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Researchers identify gene linked to development of fatty liver disease

Important breakthrough in treating liver disease
Credit: Cell Metabolism (2024). DOI: 10.1016/j.cmet.2024.03.016

New research from the University of Aberdeen could lead to the development of medication for disease that affects 1 in 4 people worldwide but is currently untreatable.

The study, which is published in Cell Metabolism was carried out by an international team of scientists, led by Professor Lora Heisler from the University of Aberdeen Rowett Institute and Dr. Fiona Murray from the University's Institute of Medical Sciences.

More than 400,000 individuals' genes were studied from the UK Biobank, and researchers discovered that variants in a specific gene called GPR75 are linked to being lean and having a lower chance of developing a condition called hepatic steatosis, which is a type of fatty liver disease.

The research also found that removing GPR75 prevented fatty build up in the liver following intake of a Western diet in mice.

Professor Heisler said, "People who enrolled to the UK Biobank were profiled, and we found that those with disruptions in the GPR75 gene were less susceptible to fatty liver disease. This is an important breakthrough.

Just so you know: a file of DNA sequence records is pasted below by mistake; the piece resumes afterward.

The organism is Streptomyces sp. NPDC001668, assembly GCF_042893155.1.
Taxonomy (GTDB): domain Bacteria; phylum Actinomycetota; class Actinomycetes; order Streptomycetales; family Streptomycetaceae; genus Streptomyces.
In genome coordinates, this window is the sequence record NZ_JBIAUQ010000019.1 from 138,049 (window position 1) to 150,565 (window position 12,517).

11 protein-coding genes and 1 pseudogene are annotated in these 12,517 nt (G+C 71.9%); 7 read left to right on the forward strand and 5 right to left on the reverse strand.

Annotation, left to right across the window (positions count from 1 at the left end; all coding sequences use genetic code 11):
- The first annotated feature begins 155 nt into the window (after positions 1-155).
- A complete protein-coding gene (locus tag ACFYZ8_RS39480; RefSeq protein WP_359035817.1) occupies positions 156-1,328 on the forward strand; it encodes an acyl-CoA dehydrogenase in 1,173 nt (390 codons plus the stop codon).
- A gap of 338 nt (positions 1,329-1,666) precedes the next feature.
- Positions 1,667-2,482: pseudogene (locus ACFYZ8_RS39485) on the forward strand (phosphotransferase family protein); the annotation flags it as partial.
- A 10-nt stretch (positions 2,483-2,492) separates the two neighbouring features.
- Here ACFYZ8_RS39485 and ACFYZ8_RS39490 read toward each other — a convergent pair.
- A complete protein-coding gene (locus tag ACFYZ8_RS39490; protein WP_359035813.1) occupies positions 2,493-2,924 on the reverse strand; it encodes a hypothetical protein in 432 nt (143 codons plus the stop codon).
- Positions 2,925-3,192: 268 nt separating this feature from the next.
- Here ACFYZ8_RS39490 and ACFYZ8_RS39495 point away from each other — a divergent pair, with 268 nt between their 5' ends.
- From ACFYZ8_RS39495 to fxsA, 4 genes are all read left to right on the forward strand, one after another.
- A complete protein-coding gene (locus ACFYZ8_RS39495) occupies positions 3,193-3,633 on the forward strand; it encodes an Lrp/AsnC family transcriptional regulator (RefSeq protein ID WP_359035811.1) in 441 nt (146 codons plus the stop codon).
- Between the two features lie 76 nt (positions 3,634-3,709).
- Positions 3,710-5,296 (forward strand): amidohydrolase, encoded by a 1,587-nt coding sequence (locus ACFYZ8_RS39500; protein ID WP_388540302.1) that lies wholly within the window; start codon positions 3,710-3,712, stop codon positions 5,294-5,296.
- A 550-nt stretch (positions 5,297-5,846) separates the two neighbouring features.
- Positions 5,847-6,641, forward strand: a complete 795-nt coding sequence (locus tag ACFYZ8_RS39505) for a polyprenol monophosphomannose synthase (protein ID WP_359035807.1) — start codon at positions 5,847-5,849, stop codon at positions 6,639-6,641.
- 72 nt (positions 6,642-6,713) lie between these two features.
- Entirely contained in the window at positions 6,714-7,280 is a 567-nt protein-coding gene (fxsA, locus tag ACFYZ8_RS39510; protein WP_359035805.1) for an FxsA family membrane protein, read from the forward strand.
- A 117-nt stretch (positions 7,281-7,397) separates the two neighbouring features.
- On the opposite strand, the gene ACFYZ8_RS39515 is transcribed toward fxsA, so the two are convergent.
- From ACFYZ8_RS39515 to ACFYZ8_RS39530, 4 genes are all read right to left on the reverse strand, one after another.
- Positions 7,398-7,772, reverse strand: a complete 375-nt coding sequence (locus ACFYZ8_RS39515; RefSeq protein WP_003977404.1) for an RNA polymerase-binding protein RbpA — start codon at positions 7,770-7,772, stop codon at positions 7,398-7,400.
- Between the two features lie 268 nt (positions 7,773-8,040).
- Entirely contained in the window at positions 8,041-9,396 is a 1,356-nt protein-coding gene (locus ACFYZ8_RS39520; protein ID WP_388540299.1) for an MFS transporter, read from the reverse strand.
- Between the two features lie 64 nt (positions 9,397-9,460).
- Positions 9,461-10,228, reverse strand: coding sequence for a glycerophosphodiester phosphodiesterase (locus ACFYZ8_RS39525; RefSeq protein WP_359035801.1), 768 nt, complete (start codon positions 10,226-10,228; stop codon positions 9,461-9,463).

"Approximately 1 in 4 people worldwide have , however there are currently no medications to specifically treat this condition.

"Advanced non-alcoholic fatty liver disease can lead to cirrhosis, the only cure of which is a liver transplant. This study has highlighted a potential drug target for non-alcoholic fatty liver disease."

Important breakthrough in treating liver disease
Dr Fiona Murray. Credit: University of Aberdeen

Dr. Murray said, "As part of the Aberdeen Cardiovascular and Diabetes Center, the overall aim of our research is to uncover new targets for the detection and treatment of metabolic disease and related diseases such as , , diabetes, and non-alcoholic fatty liver disease.

"GPR75 is G protein-coupled receptor. Over 30% of medicines act on G protein-coupled receptors, illustrating that GPR75 could be a druggable new target. Going forward, we plan to harness our discovery and investigate how we can block GPR75 action in the body to translate our findings the clinic."

More information: Alasdair Leeson-Payne et al, Loss of GPR75 protects against non-alcoholic fatty liver disease and body fat accumulation, Cell Metabolism (2024). DOI: 10.1016/j.cmet.2024.03.016

Journal information: Cell Metabolism
Citation: Researchers identify gene linked to development of fatty liver disease (2024, April 30) retrieved 15 June 2024 from
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